Building a Micro Niche: Going Beyond Specialization

Seeking out a niche for your services or business is often enough to differentiate yourself from a crowded market place and help focus your business development efforts. But in certain industries, it may not always be enough to land the type of highly specialized clientele that would drive your success. While nobody can argue the value in finding the niche, you could run into the problem of not having the niche be specific or narrow enough to give you the optimum advertising effect you are most likely seeking.  There is another market that can propel your business and dig even deeper into the audience base best matched to the product you are selling: the micro- niche.

Why a micro niche?

If the niche works well, then why go smaller? With expansion of websites, blogs, and the explosion of advertising through social media, the competition for attention can be heavy. Developing a micro-niche can give you the opportunity to become the primary resource for a smaller client base as opposed to being one option of many for a larger group of potential clients.

How is this accomplished?

The best way to research potential micro-niches suited to your needs is to search through your larger target audience to find a popular niche. There is one interesting experiment that you can try from the comfort of your home computer.  Go to Google and try typing in your professional title followed by the word “for”.  For instance, if you are a CPA, you can type in “CPA for”.  Google will auto suggest a number of smaller categories that are often searched. Using the example above, you will see suggestions for “CPA for dentists”, “CPA for startups”, “CPA for small business” and “CPA for investment banking”.  All of these categories would represent a niche.

Drilling down to a micro-niche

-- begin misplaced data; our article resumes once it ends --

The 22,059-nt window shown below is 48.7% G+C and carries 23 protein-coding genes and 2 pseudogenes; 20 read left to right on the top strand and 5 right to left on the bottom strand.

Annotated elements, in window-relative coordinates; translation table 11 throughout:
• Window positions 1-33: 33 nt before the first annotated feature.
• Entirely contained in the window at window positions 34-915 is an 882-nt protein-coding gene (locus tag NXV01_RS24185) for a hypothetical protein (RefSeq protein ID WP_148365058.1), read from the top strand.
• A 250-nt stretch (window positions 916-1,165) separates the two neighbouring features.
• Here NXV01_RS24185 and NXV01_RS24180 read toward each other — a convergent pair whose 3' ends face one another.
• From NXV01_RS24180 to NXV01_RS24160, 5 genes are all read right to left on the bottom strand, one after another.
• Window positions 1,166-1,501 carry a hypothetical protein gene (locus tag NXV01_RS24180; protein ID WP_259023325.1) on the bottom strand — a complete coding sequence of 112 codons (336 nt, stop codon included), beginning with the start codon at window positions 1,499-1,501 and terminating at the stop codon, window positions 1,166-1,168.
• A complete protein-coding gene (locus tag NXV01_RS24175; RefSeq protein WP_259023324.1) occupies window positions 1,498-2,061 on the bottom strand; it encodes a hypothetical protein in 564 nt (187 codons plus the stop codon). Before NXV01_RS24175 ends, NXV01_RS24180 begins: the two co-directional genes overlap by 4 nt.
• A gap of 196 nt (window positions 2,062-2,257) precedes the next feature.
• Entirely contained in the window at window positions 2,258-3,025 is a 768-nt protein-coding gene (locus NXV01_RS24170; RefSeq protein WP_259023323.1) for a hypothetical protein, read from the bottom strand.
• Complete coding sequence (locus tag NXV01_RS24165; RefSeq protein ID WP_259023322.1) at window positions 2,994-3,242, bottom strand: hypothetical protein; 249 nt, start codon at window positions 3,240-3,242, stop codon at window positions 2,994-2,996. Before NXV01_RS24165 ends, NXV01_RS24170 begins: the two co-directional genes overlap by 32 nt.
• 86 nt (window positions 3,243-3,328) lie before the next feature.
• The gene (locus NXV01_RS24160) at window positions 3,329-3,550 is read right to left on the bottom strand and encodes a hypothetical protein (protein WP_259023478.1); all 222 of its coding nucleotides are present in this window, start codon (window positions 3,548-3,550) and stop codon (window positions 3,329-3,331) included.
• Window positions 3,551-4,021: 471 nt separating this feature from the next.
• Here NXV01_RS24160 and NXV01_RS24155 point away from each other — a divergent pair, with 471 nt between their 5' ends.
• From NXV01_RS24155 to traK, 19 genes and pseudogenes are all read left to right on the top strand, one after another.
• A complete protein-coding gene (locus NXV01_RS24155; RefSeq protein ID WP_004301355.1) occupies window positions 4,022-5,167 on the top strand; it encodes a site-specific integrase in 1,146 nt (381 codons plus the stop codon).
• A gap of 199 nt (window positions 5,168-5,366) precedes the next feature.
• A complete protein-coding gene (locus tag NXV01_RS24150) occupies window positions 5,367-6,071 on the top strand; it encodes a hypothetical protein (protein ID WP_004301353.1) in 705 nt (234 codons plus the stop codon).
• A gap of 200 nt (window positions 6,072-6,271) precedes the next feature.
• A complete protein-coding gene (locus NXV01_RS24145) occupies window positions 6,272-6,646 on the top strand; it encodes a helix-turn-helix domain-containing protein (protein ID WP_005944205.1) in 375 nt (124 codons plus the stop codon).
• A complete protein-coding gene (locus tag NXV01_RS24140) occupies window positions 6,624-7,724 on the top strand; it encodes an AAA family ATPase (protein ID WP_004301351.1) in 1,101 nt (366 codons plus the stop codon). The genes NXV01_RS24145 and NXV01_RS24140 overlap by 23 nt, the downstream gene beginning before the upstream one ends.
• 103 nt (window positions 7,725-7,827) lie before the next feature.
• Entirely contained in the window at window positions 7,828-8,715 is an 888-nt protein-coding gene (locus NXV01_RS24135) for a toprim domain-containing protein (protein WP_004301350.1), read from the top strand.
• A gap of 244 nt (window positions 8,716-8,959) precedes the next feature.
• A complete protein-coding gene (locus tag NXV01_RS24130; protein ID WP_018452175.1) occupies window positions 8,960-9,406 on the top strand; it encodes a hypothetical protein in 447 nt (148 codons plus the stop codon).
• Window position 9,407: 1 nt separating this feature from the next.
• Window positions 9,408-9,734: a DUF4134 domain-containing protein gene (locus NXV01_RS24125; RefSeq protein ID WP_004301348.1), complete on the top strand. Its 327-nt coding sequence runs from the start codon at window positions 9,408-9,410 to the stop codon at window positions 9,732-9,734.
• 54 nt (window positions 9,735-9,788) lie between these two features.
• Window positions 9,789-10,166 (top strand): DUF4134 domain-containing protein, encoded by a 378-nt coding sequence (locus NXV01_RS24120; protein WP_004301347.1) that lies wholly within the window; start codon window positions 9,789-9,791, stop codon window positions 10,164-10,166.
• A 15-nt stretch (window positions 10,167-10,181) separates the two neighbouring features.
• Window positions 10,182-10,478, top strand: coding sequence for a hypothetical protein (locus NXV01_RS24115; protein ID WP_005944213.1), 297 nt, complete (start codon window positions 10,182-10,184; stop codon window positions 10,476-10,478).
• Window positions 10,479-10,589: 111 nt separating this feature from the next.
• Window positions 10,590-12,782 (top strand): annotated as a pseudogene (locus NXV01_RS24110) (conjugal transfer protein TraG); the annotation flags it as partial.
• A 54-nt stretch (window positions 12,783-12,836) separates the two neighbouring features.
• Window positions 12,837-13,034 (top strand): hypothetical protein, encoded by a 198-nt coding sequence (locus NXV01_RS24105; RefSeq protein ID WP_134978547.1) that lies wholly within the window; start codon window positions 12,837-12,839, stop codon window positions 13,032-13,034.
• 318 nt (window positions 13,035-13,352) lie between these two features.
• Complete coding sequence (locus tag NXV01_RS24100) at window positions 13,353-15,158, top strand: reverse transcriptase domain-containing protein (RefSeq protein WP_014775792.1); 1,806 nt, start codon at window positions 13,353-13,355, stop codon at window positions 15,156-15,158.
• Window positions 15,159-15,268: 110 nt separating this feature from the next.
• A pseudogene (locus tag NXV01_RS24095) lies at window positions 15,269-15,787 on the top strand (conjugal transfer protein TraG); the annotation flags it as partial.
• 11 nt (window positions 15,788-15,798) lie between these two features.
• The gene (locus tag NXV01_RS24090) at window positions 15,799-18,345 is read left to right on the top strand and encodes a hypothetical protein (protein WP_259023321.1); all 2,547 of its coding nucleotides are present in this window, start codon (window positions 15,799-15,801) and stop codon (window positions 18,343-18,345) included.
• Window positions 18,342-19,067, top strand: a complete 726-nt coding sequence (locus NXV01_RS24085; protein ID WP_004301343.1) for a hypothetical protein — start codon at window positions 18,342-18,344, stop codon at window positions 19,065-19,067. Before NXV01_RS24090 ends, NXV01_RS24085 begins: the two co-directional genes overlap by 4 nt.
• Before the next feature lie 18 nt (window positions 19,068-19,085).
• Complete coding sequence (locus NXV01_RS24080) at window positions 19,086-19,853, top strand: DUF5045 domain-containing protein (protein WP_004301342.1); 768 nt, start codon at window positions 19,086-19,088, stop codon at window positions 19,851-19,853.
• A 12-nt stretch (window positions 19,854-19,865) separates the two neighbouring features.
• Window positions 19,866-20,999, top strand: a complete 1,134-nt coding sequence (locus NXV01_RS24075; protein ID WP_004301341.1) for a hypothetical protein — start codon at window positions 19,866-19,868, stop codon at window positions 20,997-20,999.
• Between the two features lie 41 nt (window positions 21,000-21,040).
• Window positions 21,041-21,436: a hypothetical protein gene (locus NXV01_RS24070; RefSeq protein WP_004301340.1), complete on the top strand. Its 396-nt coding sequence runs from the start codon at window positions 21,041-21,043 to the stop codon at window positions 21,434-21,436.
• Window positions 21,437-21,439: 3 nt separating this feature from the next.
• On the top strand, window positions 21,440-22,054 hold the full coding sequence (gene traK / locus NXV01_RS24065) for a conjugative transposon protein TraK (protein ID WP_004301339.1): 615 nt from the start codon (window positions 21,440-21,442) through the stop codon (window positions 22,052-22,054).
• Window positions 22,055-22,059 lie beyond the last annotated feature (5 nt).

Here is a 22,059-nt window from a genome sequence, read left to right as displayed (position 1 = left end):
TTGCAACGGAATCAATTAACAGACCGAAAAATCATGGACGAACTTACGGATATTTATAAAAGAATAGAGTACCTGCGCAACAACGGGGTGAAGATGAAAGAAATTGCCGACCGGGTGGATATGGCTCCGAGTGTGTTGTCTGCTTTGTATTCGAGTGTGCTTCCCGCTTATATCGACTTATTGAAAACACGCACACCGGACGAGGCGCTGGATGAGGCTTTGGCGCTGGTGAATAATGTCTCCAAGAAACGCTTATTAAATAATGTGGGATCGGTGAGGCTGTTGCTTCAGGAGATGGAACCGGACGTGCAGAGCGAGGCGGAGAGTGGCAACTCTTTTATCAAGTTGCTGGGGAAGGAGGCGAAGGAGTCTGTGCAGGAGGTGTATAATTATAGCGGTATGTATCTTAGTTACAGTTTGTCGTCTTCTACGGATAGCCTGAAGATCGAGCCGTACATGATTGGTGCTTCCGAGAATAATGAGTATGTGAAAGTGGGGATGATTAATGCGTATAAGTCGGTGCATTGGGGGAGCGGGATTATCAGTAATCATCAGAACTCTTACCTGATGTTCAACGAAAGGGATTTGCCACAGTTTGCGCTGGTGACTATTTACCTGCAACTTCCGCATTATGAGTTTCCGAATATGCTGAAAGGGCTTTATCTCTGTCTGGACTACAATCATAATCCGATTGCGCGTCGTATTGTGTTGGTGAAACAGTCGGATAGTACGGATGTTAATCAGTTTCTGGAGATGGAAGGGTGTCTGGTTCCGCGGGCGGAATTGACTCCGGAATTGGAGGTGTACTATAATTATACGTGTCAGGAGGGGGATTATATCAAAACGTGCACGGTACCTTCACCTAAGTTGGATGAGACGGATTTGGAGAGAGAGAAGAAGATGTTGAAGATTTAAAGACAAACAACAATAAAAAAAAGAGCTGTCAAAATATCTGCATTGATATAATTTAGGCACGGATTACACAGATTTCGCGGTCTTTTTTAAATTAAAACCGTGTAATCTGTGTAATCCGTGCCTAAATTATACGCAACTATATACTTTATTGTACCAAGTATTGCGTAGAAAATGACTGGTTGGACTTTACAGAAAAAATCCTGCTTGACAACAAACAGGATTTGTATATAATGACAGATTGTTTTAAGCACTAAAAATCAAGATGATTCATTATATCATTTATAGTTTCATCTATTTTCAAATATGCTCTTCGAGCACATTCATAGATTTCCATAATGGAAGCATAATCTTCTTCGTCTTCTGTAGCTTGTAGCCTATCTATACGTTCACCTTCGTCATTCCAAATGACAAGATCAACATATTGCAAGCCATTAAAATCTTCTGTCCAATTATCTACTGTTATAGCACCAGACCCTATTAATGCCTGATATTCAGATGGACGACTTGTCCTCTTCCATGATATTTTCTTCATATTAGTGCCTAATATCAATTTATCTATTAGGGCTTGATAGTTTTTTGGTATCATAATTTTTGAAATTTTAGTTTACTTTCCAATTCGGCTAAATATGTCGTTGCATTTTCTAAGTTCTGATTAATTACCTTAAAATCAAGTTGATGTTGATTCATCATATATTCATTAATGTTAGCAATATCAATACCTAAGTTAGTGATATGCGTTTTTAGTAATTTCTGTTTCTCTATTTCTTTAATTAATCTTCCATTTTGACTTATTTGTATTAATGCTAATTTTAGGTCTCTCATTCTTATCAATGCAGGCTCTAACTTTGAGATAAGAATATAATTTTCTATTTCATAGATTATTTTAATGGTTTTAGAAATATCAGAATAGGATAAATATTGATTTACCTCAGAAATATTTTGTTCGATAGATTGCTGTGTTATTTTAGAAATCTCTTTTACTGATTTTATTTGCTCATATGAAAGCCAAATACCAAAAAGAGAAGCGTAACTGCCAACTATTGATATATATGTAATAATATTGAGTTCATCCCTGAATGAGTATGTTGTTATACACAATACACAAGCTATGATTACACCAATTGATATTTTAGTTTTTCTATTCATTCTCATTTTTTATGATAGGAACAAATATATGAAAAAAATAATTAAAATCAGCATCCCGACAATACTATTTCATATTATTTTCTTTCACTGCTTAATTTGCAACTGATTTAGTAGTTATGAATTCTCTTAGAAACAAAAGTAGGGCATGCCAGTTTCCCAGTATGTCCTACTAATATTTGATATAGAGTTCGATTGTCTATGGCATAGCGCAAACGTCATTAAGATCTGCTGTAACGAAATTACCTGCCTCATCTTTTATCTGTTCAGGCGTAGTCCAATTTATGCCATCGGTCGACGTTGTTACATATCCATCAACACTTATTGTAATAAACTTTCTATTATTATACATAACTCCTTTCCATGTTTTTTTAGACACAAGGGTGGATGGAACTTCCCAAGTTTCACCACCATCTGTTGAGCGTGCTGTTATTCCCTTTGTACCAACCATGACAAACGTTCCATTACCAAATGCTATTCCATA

From there, blend your experience with an identified market opportunity to find your micro-niche.  For instance, within “CPA for investment banking”, you could identify your expertise as valuation for acquisitions or sale.


So you have identified some possible micro-niches to focus your attention on, now what? Go about your business development with the same tenacity you would for a larger group. Be passionate about the subject, letting your enthusiasm be apparent in any marketing activity. Put links to your blog or company website when corresponding with potential and current clients. Stay updated on product innovations and new services available through other companies.

To sum it up, going smaller can actually help you grow as long as you have correctly identified market opportunities that exist for a viable micro-niche. Making your company the main resource for these clients will benefit your company if your marketing includes frequent updates, promotion of your authority on the subject, and is delivered where potential clients are looking for it. And finally, you can maintain the trust of your clients by offering the most current information on your website and being sincere and enthusiastic in your messaging.

If you would like to find out more about how focusing on a micro-niche can help your practice

I invite you to contact me.  I have been helping professional service providers such as CPAs, attorneys, and financial services providers focus their business development efforts on profitable micro-niches for over 10 years.  If you would like to find out about how a narrow focus and the pursuit of the right kind of clients can lead to big results and increased profitability, email me at

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